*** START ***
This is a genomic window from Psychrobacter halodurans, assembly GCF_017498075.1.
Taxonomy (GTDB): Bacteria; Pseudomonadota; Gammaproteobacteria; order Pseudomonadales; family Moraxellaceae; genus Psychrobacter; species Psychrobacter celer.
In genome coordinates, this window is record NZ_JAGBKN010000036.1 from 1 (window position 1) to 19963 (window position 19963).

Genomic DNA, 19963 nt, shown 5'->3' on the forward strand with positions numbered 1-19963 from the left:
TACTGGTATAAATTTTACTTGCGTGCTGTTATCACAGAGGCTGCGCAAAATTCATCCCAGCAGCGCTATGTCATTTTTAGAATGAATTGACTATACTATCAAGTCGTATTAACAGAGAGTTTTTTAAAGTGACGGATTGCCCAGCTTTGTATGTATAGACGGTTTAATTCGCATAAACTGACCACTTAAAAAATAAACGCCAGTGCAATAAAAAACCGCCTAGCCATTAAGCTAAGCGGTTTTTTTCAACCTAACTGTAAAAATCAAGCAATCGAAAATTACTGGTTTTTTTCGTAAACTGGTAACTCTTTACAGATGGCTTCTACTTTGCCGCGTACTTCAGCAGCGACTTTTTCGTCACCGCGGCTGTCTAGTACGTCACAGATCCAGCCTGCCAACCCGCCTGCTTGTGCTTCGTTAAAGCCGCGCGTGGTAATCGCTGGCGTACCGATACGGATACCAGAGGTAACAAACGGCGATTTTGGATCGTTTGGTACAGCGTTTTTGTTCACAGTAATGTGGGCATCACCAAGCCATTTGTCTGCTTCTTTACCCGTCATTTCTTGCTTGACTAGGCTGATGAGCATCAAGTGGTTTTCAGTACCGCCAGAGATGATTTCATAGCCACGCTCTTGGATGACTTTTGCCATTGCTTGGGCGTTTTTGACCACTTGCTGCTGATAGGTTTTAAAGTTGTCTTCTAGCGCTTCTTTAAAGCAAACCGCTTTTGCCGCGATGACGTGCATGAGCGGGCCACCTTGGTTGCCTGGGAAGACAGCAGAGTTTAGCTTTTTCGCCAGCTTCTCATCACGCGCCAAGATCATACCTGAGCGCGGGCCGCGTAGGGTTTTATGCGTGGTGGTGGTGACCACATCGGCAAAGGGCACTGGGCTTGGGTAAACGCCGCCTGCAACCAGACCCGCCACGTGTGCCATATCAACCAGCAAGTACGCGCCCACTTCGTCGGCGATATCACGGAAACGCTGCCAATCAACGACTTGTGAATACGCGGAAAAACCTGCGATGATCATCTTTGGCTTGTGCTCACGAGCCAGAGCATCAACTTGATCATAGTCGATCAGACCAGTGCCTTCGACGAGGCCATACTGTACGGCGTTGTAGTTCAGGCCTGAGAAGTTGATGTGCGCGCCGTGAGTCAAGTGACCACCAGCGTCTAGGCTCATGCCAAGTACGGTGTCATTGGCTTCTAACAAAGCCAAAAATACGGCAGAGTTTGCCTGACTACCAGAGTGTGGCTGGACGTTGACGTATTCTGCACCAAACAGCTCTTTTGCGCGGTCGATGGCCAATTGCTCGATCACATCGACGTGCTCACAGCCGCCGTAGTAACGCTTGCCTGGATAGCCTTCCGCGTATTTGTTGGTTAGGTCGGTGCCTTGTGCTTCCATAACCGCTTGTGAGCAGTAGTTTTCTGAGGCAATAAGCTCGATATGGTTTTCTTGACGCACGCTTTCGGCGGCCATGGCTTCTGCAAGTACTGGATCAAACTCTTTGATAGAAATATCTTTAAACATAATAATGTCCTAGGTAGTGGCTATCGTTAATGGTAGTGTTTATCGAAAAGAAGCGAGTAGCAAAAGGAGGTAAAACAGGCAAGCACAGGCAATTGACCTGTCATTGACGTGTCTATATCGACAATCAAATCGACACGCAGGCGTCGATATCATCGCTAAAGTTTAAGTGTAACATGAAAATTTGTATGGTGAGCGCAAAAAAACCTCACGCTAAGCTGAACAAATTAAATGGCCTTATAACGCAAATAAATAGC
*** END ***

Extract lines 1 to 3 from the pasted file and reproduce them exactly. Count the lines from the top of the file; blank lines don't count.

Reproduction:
This is a genomic window from Psychrobacter halodurans, assembly GCF_017498075.1.
Taxonomy (GTDB): Bacteria; Pseudomonadota; Gammaproteobacteria; order Pseudomonadales; family Moraxellaceae; genus Psychrobacter; species Psychrobacter celer.
In genome coordinates, this window is record NZ_JAGBKN010000036.1 from 1 (window position 1) to 19963 (window position 19963).